But embracing a diversity of spiritual and religious practices is essential to being sensitive and respectful of the diverse identities that make up the university, according to Speight and Yutkin.
“I don’t live in a Jewish world. I live in a predominantly Christian world,” Yutkin says. “So to help others be sensitive to issues that may arise for me or for students of different faiths, it’s important to have a place like Fish that crosses borders and works to ensure that the university has things like kosher food options available or can support students during the month of Ramadan.
Speight adds, “Genuine recognition and respect for people who try to adhere to their religious and moral values is essential. Students should be given the opportunity to express their faith without fear of being judged or ridiculed for their beliefs.
Fearless Journeys of Faith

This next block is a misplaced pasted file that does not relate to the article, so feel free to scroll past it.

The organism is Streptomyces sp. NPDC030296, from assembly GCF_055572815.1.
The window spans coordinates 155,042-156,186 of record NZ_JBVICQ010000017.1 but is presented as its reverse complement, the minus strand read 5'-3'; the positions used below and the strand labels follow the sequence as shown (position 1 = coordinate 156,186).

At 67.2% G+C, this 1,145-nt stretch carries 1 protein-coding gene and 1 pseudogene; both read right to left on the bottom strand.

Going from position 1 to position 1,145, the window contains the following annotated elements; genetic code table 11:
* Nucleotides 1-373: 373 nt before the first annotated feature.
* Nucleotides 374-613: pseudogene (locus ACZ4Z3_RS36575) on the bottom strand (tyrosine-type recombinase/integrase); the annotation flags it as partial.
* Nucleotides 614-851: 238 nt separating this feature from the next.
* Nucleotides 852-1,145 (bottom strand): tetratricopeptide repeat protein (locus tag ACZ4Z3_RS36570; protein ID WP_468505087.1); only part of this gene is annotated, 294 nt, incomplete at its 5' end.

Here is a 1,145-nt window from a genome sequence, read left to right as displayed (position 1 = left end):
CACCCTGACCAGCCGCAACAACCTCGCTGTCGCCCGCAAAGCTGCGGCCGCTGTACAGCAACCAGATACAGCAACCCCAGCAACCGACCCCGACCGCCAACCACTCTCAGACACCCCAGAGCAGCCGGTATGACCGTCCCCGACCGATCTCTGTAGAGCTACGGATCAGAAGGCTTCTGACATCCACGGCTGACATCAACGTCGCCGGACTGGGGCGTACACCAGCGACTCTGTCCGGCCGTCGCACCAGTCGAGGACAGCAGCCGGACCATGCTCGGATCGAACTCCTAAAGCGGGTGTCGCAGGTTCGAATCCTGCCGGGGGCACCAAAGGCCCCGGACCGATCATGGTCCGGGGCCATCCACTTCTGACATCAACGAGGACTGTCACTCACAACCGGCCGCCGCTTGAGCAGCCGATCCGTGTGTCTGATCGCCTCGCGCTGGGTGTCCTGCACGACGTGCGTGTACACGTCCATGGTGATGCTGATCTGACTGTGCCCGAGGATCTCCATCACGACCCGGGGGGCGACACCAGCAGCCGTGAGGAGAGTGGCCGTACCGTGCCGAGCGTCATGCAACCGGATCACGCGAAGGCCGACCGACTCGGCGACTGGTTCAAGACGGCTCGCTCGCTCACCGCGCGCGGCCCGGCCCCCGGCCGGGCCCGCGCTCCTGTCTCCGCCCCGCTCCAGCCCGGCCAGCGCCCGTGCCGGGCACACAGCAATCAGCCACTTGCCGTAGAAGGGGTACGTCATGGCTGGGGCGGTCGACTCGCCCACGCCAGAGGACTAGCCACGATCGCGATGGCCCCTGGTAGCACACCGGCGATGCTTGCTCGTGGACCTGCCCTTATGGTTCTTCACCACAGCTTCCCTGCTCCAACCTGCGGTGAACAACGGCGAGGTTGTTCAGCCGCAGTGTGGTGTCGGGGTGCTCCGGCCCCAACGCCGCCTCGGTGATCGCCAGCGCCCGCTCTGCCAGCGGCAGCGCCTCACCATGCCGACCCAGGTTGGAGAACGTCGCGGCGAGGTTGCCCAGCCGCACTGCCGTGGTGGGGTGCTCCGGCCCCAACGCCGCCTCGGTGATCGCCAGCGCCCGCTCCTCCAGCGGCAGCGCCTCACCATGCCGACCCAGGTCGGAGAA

Anais Padilla ’23, who serves as president of the Chapman Interfaith Council, has experienced first-hand the kind of freedom of religious expression that Speight refers to. Although she was raised Catholic, when Padilla arrived at college, she found herself struggling with her faith. “I couldn’t reconnect with a lot of religious practices and values that I grew up with,” Padilla says. Frustrated, she ends up confiding in her friends and colleagues at Fish about her spiritual battle. “They told me that it was okay to question my faith and that I should question it in order to learn more about religion and about myself,” she says.
While Padilla’s spiritual journey ultimately led her away from Catholicism, it sparked in her a stronger sense of spirituality and a deeper appreciation for interfaith work.